(Photo and illustration: Attica News, Project NIA)

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Prisoners Condemn Slave Labour in the Prisons

Lansing, Michigan, September 9, 2016

Prisoners across the U.S., their families and justice-seeking lawyers and activists continue to oppose the conditions of incarceration in the U.S., including the torture of solitary confinement, insufficient health care, rotten food and denial of prisoners' right to pursue their education.

Their actions particularly oppose the super exploitation of prisoners as modern-day slaves. Many prisoners are forced to work for nothing or next to nothing, staffing call centres, producing uniforms and other products for monopolies and state governments as well as working in relief operations, infrastructure projects and the like.

Five years ago, on September 9, 2016 and for days after, on the occasion of the 45th anniversary of the Attica Rebellion, some 50,000 prisoners participated in acts of resistance, refusing to go to work. This mass organized resistance was all the more significant because of the prison conditions. Lead organizers faced reprisals from prison officials by being moved or put into solitary confinement. Nonetheless, they vowed to continue their work.

Prisoners' ability to organize such a widespread strike as well as support on the outside under such difficult conditions is a tribute to their determination and refusal to submit. It is a quality to be supported and defended by all.

Leading up to September 9 and on that day, there were many actions across the country in support of the strike. From Florida to Washington State to Texas and Massachusetts, people organized demonstrations, film showings, teach-ins, discussion groups, letter writing to prisoners and much more. Everywhere, efforts were made to build relationships with the prisoners and to ensure their voices were heard outside the prison walls. Banner-drops, rallies, postering, call-ins to officials and media, all served to let the public know that prisoners were organizing resistance and refusing to be silenced.

Pittsburgh, September 9, 2016.

Mass incarceration in the U.S. is a form of mass control and genocide, directed especially against national minorities and Indigenous people but impacting everyone. The large majority of prisoners are there for non-violent drug offenses. They are kept there and often forced into solitary confinement for resisting and defending their rights.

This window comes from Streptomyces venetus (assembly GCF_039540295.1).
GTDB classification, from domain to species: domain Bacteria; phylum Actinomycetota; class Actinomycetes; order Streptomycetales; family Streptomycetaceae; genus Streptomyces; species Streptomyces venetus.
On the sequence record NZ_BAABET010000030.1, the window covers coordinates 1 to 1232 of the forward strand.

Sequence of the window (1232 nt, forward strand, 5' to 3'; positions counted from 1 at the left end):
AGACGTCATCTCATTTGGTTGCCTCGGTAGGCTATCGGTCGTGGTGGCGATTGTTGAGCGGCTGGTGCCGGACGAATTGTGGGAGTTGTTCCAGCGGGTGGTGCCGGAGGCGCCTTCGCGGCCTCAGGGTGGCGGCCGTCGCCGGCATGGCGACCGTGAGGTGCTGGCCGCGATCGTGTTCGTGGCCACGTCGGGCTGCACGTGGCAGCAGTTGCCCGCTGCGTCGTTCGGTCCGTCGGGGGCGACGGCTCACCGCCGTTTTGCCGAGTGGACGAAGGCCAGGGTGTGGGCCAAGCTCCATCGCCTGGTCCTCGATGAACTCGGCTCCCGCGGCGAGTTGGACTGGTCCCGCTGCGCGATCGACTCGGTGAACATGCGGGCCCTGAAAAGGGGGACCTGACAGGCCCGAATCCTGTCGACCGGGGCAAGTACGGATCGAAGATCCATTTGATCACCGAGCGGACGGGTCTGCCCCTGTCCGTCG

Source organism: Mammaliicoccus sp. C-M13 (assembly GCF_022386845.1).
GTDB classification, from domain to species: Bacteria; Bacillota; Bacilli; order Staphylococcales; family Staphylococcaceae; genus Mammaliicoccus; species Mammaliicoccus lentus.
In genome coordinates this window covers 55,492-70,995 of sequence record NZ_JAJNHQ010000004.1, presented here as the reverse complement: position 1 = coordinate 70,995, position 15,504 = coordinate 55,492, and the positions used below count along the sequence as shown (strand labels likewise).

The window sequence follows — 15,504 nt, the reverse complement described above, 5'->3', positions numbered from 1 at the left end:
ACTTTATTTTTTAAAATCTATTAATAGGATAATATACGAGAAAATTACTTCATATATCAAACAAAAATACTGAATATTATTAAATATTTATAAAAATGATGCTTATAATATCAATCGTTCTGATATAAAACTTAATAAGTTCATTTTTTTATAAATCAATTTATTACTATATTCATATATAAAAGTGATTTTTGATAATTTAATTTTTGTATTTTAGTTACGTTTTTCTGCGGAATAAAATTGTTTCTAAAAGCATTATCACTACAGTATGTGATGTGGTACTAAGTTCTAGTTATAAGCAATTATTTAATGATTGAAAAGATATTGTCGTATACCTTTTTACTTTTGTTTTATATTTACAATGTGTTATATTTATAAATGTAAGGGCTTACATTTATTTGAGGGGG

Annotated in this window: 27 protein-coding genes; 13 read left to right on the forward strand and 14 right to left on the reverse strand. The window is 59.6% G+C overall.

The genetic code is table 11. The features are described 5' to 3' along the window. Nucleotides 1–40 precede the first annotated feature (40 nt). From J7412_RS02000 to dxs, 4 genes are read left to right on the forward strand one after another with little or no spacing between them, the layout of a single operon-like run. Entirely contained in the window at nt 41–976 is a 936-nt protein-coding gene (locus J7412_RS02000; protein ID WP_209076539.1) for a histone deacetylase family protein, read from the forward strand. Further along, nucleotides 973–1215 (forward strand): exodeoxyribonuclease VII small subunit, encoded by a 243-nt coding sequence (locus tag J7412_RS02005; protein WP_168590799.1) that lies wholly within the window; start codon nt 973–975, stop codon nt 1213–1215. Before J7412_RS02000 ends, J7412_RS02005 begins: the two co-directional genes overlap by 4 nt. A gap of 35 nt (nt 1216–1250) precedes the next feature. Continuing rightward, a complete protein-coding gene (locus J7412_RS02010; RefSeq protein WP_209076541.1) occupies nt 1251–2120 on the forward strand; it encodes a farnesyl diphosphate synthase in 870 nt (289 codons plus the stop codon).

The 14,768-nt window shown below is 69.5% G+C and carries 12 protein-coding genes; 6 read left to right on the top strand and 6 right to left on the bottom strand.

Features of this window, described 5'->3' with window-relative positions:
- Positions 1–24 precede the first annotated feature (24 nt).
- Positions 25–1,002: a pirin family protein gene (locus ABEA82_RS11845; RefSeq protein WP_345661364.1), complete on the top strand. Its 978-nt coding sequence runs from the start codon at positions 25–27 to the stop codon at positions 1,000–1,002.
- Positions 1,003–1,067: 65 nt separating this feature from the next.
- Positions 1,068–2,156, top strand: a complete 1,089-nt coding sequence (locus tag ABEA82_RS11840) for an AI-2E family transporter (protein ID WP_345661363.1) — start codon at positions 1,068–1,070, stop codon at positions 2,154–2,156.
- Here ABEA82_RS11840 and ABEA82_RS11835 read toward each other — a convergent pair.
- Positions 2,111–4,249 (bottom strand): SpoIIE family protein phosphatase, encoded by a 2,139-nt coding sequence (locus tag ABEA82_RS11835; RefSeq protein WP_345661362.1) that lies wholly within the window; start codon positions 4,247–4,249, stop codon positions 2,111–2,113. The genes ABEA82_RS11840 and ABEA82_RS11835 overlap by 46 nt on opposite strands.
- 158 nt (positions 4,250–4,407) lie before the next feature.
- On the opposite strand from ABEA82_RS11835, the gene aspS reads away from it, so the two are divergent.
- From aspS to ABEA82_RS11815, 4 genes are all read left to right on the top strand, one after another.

The U.S. ranks second in the rate of incarceration in the world (behind the Seychelles) -- 698 adult prisoners per 100,000 people; while the U.S. has 4.4 percent of the world's population, it incarcerates 22 per cent of prisoners worldwide, and also has the highest number of prisoners worldwide, 2.2 million. African Americans and national minorities make up the majority of prisoners.

The issues being brought forward by the prisoners and the massive rate of incarceration in the U.S. is an indictment of the ruling circles' chauvinism that the U.S. is a great defender of human rights. It is also an indictment of the social, political and electoral system of the ruling circles that leads to high rates of imprisonment, deprives the people of political empowerment and denies the existence of this and many other social problems by debasing politics to the most crass electioneering. It is yet another indication of the need for profound pro-social change that the people of the U.S. must organize to bring into being.

In the words of the prisoners themselves:

"Prisoners are forced to work for little or no pay. That is slavery. The 13th amendment to the U.S. Constitution maintains a legal exception for continued slavery in U.S. prisons. It states "neither slavery nor involuntary servitude, except as a punishment for crime whereof the party shall have been duly convicted, shall exist within the United States.

"Overseers watch over our every move, and if we do not perform our appointed tasks to their liking, we are punished. They may have replaced the whip with pepper spray, but many of the other torments remain: isolation, restraint positions, stripping off our clothes and investigating our bodies as though we are animals."

They referred to their actions as "a call to end slavery in America. This call goes directly to the slaves themselves. We are not making demands or requests of our captors, we are calling ourselves to action. To every prisoner in every state and federal institution across this land, we call on you to stop being a slave, to let the crops rot in the plantation fields, to go on strike and cease reproducing the institutions of your confinement.

"This is a call for a nation-wide prisoner work stoppage to end prison slavery [...] They cannot run these facilities without us.

"Non-violent protests, work stoppages, hunger strikes and other refusals to participate in prison routines and needs have increased in recent years.